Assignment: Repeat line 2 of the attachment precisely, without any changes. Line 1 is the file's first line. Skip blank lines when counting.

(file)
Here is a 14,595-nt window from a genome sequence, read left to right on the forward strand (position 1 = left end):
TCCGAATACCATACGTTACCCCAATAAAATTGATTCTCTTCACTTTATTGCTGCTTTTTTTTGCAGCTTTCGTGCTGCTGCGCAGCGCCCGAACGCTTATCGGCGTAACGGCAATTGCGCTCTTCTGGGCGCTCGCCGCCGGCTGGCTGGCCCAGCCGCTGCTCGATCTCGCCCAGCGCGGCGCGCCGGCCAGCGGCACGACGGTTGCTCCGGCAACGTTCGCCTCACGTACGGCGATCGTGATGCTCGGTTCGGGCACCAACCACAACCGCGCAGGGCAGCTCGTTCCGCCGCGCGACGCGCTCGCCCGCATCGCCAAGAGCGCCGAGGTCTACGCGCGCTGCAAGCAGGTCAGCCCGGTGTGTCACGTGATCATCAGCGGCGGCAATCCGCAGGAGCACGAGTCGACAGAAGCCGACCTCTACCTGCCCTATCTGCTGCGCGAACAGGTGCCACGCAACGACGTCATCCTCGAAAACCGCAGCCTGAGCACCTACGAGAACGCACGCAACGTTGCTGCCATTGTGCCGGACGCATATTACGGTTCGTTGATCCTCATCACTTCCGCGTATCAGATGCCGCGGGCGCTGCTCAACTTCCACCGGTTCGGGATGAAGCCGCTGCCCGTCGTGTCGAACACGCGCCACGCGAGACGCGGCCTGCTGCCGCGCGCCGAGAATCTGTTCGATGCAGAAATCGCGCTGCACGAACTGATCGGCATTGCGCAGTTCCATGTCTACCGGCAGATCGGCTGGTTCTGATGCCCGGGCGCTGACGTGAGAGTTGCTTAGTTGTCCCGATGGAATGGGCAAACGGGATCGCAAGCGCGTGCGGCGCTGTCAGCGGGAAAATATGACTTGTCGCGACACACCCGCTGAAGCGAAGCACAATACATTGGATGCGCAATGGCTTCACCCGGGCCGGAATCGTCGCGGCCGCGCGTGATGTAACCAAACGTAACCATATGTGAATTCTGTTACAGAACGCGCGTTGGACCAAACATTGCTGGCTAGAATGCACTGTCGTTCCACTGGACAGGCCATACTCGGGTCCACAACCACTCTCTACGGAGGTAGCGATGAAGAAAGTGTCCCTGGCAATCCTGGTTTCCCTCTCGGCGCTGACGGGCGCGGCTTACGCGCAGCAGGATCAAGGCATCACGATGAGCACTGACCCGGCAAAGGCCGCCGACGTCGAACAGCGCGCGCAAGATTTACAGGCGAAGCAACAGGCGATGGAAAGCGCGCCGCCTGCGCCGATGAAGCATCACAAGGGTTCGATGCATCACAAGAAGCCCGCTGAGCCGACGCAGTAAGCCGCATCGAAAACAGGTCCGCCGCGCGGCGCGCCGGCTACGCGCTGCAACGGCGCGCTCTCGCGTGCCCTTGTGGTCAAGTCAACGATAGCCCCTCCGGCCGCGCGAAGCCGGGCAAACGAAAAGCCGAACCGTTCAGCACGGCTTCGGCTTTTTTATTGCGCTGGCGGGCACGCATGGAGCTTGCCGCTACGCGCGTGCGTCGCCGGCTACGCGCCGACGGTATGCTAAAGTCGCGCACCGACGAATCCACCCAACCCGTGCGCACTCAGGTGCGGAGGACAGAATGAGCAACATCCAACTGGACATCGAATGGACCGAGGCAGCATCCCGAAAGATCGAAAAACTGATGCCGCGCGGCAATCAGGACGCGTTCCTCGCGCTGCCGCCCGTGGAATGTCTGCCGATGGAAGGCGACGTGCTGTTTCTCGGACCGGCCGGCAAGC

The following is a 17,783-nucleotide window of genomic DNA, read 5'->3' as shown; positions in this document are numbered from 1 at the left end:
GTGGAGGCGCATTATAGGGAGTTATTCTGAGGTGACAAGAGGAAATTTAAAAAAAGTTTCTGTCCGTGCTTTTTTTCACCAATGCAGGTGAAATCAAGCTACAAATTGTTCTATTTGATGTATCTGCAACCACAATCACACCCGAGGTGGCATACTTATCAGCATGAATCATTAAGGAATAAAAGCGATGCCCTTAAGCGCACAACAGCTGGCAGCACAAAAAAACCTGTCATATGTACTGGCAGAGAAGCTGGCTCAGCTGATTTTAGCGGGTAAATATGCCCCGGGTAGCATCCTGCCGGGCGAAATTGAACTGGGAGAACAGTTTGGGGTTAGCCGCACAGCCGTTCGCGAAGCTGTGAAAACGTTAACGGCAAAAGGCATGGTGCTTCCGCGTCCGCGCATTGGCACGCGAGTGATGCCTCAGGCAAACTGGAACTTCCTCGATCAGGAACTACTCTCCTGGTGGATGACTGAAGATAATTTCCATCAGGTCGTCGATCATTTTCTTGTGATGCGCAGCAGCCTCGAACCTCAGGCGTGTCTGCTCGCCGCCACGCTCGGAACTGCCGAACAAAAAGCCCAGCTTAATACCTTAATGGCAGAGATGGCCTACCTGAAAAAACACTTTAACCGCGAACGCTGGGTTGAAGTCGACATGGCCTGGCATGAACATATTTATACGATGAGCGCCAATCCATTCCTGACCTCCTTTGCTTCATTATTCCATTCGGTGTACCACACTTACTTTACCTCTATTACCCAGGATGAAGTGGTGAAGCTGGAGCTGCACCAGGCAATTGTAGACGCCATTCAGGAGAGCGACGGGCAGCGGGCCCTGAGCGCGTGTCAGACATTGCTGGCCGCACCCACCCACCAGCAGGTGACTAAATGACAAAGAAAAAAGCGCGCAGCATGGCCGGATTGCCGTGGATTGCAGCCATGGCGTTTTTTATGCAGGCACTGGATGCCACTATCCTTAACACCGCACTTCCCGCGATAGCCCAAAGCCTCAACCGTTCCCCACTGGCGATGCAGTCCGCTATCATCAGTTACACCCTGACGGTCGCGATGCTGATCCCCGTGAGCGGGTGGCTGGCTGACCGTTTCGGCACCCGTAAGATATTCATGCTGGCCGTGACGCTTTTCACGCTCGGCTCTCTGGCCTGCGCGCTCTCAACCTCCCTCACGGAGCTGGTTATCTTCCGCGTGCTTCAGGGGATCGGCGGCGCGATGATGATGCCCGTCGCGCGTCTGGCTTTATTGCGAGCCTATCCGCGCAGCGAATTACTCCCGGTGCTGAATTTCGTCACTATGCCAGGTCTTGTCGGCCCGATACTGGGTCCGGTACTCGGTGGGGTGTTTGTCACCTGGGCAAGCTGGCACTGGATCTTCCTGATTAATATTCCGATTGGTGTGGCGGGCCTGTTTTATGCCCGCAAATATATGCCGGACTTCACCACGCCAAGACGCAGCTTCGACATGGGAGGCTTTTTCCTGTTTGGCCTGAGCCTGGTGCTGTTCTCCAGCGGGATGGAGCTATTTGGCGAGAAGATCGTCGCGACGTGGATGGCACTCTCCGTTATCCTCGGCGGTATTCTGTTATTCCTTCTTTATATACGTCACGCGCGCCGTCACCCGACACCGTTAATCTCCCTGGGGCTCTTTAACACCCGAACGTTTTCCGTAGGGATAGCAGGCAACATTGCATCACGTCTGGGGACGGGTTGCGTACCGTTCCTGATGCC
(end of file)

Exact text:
TCCGAATACCATACGTTACCCCAATAAAATTGATTCTCTTCACTTTATTGCTGCTTTTTTTTGCAGCTTTCGTGCTGCTGCGCAGCGCCCGAACGCTTATCGGCGTAACGGCAATTGCGCTCTTCTGGGCGCTCGCCGCCGGCTGGCTGGCCCAGCCGCTGCTCGATCTCGCCCAGCGCGGCGCGCCGGCCAGCGGCACGACGGTTGCTCCGGCAACGTTCGCCTCACGTACGGCGATCGTGATGCTCGGTTCGGGCACCAACCACAACCGCGCAGGGCAGCTCGTTCCGCCGCGCGACGCGCTCGCCCGCATCGCCAAGAGCGCCGAGGTCTACGCGCGCTGCAAGCAGGTCAGCCCGGTGTGTCACGTGATCATCAGCGGCGGCAATCCGCAGGAGCACGAGTCGACAGAAGCCGACCTCTACCTGCCCTATCTGCTGCGCGAACAGGTGCCACGCAACGACGTCATCCTCGAAAACCGCAGCCTGAGCACCTACGAGAACGCACGCAACGTTGCTGCCATTGTGCCGGACGCATATTACGGTTCGTTGATCCTCATCACTTCCGCGTATCAGATGCCGCGGGCGCTGCTCAACTTCCACCGGTTCGGGATGAAGCCGCTGCCCGTCGTGTCGAACACGCGCCACGCGAGACGCGGCCTGCTGCCGCGCGCCGAGAATCTGTTCGATGCAGAAATCGCGCTGCACGAACTGATCGGCATTGCGCAGTTCCATGTCTACCGGCAGATCGGCTGGTTCTGATGCCCGGGCGCTGACGTGAGAGTTGCTTAGTTGTCCCGATGGAATGGGCAAACGGGATCGCAAGCGCGTGCGGCGCTGTCAGCGGGAAAATATGACTTGTCGCGACACACCCGCTGAAGCGAAGCACAATACATTGGATGCGCAATGGCTTCACCCGGGCCGGAATCGTCGCGGCCGCGCGTGATGTAACCAAACGTAACCATATGTGAATTCTGTTACAGAACGCGCGTTGGACCAAACATTGCTGGCTAGAATGCACTGTCGTTCCACTGGACAGGCCATACTCGGGTCCACAACCACTCTCTACGGAGGTAGCGATGAAGAAAGTGTCCCTGGCAATCCTGGTTTCCCTCTCGGCGCTGACGGGCGCGGCTTACGCGCAGCAGGATCAAGGCATCACGATGAGCACTGACCCGGCAAAGGCCGCCGACGTCGAACAGCGCGCGCAAGATTTACAGGCGAAGCAACAGGCGATGGAAAGCGCGCCGCCTGCGCCGATGAAGCATCACAAGGGTTCGATGCATCACAAGAAGCCCGCTGAGCCGACGCAGTAAGCCGCATCGAAAACAGGTCCGCCGCGCGGCGCGCCGGCTACGCGCTGCAACGGCGCGCTCTCGCGTGCCCTTGTGGTCAAGTCAACGATAGCCCCTCCGGCCGCGCGAAGCCGGGCAAACGAAAAGCCGAACCGTTCAGCACGGCTTCGGCTTTTTTATTGCGCTGGCGGGCACGCATGGAGCTTGCCGCTACGCGCGTGCGTCGCCGGCTACGCGCCGACGGTATGCTAAAGTCGCGCACCGACGAATCCACCCAACCCGTGCGCACTCAGGTGCGGAGGACAGAATGAGCAACATCCAACTGGACATCGAATGGACCGAGGCAGCATCCCGAAAGATCGAAAAACTGATGCCGCGCGGCAATCAGGACGCGTTCCTCGCGCTGCCGCCCGTGGAATGTCTGCCGATGGAAGGCGACGTGCTGTTTCTCGGACCGGCCGGCAAGC